Thunder from Down Under – Burson Audio Swing DAC

It’s been a very difficult year for Australia, beyond the shadow of a doubt. When fires erupted in New South Wales in November 2019, few of us could imagine the devastation that would take place. By February of 2020, 25.5 million acres had burned, making it one of the most catastrophic fires on record. The smoke from the blazes reached New Zealand, over 1,000 miles away. Effects were truly global, as firefighters from all around the world flew in to fight the flames.

In the most southern region of New South Wales lies Melbourne, where Burson Audio has been based for 20 years. While the name may be new to you here in the states, I am seeing more of their products at audio shows and have heard them paired with great couplings such as Audeze Headphones. And now, I have secured their Swing DACs for evaluation in my own listening room.

Burson Swing atop the two players used for evaluation

Unboxing and Setup

There are pros and cons to the unboxing and setup process. The packaging is attractive, and the Swing comes complete with the DAC, outboard power supply, and even a couple of quality cables (an RCA interconnect and a USB interconnect). What it lacks is any sort of manual. This proved to be a source of frustration later as I set up the Swing.

Connections allow for a Toslink (optical), SP/DIF (coaxial), and USB. There are outputs for both fixed and variable. Yes, the Swing can be used as a preamp, should you choose. Though this increases the versatility beyond just a DAC, I am only using the Swing as a fixed output DAC with both the TOSLINK (from my Pioneer Elite) and the SP/DIF (from my Rotel) for this review.

To choose inputs, there are two controls on the front. This is neither comprehensive nor intuitive. Remember how I mentioned there was no manual? There is also no manual online, either. It took some work, and a few choice inappropriate words before I got the hang of selecting and saving inputs and outputs. Even then, the unit seemed to fight me at first. After a 15-minute struggle, I finally had sound. Eureka!

And what a sound! Immediately, there was an improvement over the Schiit Modi 2 Uber I had just removed from the system. The bottom end opened right up, and the breadth and spaciousness increased. Since the Swing was brand new, it needed some adequate break-in time.

At first, I used the optical/Pioneer Elite setup. After a couple days, I switched the DAC over to the coaxial/Rotel setup, where it has remained. Both systems have yielded wonderful results.

Input and output options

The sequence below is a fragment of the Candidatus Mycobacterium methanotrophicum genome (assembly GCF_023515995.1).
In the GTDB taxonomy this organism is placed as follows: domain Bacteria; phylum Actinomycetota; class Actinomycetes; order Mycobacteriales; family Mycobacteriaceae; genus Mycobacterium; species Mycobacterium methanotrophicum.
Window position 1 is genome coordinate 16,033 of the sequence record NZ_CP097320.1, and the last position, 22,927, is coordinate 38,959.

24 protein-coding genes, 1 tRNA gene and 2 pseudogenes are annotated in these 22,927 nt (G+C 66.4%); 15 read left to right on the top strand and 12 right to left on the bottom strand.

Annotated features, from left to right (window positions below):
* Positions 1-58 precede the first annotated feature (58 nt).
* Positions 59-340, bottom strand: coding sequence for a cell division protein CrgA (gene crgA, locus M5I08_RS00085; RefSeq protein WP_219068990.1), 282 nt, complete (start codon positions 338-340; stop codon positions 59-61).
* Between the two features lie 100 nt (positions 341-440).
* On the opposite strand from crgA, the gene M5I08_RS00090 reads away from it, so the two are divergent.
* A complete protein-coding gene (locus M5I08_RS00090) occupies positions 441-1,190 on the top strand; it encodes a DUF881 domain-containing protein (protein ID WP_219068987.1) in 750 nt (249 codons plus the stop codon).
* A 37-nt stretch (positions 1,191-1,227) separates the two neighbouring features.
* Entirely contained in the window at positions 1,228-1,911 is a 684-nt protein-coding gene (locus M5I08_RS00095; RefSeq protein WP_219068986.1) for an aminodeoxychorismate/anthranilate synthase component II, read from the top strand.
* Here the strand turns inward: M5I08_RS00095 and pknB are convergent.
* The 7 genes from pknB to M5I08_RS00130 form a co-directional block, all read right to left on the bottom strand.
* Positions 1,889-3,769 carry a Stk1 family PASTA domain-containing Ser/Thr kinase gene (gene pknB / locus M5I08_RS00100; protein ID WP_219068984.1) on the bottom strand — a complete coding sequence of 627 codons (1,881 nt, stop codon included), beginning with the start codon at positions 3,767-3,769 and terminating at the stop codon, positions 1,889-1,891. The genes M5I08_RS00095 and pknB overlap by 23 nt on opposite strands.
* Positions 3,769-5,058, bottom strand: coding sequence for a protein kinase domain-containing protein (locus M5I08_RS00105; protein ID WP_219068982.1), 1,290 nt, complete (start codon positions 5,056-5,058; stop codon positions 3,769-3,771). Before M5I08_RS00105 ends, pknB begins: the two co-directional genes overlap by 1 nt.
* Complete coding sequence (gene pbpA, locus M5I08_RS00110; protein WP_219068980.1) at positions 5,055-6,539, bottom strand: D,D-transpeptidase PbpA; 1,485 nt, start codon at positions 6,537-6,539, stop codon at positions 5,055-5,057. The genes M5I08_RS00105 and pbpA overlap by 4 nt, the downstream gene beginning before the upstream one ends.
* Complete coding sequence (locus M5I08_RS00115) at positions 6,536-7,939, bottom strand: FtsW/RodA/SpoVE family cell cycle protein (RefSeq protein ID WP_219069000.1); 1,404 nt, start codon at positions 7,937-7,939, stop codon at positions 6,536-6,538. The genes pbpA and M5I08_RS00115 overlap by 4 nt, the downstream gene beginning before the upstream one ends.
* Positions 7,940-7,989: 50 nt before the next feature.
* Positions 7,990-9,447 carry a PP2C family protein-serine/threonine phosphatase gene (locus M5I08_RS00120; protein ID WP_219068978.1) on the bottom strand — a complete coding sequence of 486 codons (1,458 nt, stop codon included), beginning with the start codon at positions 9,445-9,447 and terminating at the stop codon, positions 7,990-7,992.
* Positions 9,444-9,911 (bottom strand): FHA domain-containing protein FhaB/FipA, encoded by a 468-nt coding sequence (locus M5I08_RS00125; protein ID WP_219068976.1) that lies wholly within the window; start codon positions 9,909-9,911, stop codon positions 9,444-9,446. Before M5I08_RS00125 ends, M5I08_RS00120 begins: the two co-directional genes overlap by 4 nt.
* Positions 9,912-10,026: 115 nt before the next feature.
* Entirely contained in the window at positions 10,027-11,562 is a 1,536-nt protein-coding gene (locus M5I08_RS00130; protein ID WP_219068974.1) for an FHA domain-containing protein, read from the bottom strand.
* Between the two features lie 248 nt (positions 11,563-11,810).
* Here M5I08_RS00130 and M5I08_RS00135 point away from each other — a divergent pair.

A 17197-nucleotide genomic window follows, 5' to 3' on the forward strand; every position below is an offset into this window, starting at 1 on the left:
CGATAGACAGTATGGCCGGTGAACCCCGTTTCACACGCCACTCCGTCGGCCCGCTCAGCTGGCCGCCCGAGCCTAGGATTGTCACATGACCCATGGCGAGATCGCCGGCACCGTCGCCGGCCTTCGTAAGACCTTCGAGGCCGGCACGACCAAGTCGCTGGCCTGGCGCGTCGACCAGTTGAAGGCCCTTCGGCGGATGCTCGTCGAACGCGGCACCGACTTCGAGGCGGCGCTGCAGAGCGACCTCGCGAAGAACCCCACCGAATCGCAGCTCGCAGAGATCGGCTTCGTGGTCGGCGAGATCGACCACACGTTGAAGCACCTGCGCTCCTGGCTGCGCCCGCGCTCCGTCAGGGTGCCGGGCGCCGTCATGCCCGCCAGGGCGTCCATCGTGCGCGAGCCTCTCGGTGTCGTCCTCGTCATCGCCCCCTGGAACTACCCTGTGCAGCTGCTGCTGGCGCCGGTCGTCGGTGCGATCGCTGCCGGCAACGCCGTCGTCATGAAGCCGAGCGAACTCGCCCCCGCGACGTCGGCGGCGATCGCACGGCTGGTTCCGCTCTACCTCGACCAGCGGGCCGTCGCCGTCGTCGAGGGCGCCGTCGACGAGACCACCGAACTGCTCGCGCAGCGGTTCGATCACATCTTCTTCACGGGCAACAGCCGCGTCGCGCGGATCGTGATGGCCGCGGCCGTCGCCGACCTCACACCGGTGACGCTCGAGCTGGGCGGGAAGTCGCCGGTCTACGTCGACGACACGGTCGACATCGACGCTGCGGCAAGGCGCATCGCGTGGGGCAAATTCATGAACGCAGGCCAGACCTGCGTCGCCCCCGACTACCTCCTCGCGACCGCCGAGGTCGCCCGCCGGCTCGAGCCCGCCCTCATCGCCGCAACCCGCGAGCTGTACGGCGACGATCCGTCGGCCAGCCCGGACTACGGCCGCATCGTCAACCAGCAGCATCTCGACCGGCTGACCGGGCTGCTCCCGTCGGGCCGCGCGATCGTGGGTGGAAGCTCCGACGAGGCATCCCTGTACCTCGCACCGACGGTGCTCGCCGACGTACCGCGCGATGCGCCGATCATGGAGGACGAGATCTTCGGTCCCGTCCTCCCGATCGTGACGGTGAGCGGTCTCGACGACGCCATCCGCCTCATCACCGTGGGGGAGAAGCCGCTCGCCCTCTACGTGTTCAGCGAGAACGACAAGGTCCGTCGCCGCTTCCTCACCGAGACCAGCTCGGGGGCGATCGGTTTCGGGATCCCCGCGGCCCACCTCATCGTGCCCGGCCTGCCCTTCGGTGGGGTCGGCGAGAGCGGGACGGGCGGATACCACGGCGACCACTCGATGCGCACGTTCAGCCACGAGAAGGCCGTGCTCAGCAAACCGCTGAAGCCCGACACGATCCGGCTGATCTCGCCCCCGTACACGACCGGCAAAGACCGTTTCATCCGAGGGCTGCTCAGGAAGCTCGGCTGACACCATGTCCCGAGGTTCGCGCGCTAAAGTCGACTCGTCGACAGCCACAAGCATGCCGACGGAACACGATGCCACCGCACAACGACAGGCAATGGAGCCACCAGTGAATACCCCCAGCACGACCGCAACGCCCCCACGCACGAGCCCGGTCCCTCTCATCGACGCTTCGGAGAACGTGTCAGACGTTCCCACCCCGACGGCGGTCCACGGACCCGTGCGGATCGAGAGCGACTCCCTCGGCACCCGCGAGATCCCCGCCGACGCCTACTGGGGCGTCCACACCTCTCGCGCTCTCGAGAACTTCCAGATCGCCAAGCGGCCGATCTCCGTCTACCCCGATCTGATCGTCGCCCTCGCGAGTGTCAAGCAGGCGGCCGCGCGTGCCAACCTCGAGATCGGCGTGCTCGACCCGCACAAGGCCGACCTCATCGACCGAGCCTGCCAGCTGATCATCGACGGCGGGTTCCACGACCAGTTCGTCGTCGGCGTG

Let’s get into what the Burson Swing is. It is a compact DAC, priced at $399, though there are upgrades available to the opamps that will increase that price tag. It utilizes the SABRE 32/ESS9038 chip. For those of you into streaming and using the USB input, it will play PCM 32 bit/768 kHz and DSD 512 audio files. The outboard power supply is the Burson Max Current power supply, which helps keep things quiet and well out of the way, sending 12v to the unit.

Listening

Through the Rotel RCD-955AX CD player’s coaxial output, Rodrigo y Gabriela’s incredible interpretation of Pink Floyd’s opus “Echoes” sounds immense. There is proper separation between the hard-panned guitars, yet I can feel both instruments meeting in the middle of the room. As the two musicians pound on their Yamaha guitars, that low end that opened up right away comes shining through. At 4:54 into the song, a pick scrape down a string is well-defined. I get goosebumps up my arms over the openness at the 7:00 mark. At 10:40, as the song descends into a spacy retreat and the dynamics come in and out, the Swing becomes a true performer. Demonstrating a low noise floor and tremendous blacks, the dropouts in between the notes become as great as the high spots.

If you read my 45th article a couple months back, you may recall I pulled out all my 45 records and had a great deal of fun exploring that medium. I wanted to include the song “Conquistador” by Procol Harum in the review but discovered that my copy was just too trashed. I acquired the CD and am playing it now. Again, the Burson Swing opens up the bottom end on this track, making it a fuller experience than I heard in another system. Organ sounds remarkably lush, as do the horns that come in over it.

Swingin’!

I would be remiss if I wrote an article on any Australian piece and didn’t play AC/DC through it… loudly. It just wouldn’t be proper. That may not be “audiophile,” but it’s very musical, let me assure you. As I sit here rocking “Walk All Over You,” as a guitar player, I know exactly what I’m listening for. I can hear precise definition in both Angus’ and Malcolm’s guitars. Old AC/DC isn’t nearly as sloppy or greasy as you might think and there’s real production value here. Right now, I’m hearing every string and lick clearly, Malcolm’s Gretsch to my left, Angus’ SG to my right.

Wrapping it Up

The Burson Swing is just that. It’s a real swinger. While it may be a bit of trick to set up and sometimes frustrating to switch, it’s a true performer, giving far more sound than its price suggests. It’s certainly more fun than a vegemite sandwich.  

Associated Equipment

Pioneer DV-45A SACD/CD player

Rotel RCD-955AX CD player

Quad Vena II Play Integrated Amplifier

Usher SD-500 Speakers

Canton AS 22 SC subwoofer

Blue Jean Cables coaxial interconnect

Audioquest Toslink interconnect

Audio Art IC-3 analog interconnects

Audio Art Power1 ePlus 1.5m Power cable (amp)

Audio Art SC-5 speaker cables

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